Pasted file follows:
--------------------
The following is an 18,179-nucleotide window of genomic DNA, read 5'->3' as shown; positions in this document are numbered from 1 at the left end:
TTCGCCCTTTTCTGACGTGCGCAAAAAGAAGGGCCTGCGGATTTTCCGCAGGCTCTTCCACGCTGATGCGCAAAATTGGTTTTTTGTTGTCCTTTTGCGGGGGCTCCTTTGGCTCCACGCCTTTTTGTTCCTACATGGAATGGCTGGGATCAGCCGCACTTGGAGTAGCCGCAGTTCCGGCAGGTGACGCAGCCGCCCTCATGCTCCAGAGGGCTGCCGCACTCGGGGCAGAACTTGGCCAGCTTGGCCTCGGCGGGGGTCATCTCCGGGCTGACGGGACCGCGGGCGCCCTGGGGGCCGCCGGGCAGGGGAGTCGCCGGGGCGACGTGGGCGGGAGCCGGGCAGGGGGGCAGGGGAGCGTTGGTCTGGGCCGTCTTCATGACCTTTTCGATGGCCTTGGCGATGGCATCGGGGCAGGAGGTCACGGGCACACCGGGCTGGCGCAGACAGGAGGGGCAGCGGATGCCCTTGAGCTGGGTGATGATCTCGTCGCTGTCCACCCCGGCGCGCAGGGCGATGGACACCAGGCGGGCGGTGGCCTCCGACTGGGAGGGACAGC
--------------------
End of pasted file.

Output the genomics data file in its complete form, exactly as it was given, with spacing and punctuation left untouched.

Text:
The following is an 18,179-nucleotide window of genomic DNA, read 5'->3' as shown; positions in this document are numbered from 1 at the left end:
TTCGCCCTTTTCTGACGTGCGCAAAAAGAAGGGCCTGCGGATTTTCCGCAGGCTCTTCCACGCTGATGCGCAAAATTGGTTTTTTGTTGTCCTTTTGCGGGGGCTCCTTTGGCTCCACGCCTTTTTGTTCCTACATGGAATGGCTGGGATCAGCCGCACTTGGAGTAGCCGCAGTTCCGGCAGGTGACGCAGCCGCCCTCATGCTCCAGAGGGCTGCCGCACTCGGGGCAGAACTTGGCCAGCTTGGCCTCGGCGGGGGTCATCTCCGGGCTGACGGGACCGCGGGCGCCCTGGGGGCCGCCGGGCAGGGGAGTCGCCGGGGCGACGTGGGCGGGAGCCGGGCAGGGGGGCAGGGGAGCGTTGGTCTGGGCCGTCTTCATGACCTTTTCGATGGCCTTGGCGATGGCATCGGGGCAGGAGGTCACGGGCACACCGGGCTGGCGCAGACAGGAGGGGCAGCGGATGCCCTTGAGCTGGGTGATGATCTCGTCGCTGTCCACCCCGGCGCGCAGGGCGATGGACACCAGGCGGGCGGTGGCCTCCGACTGGGAGGGACAGC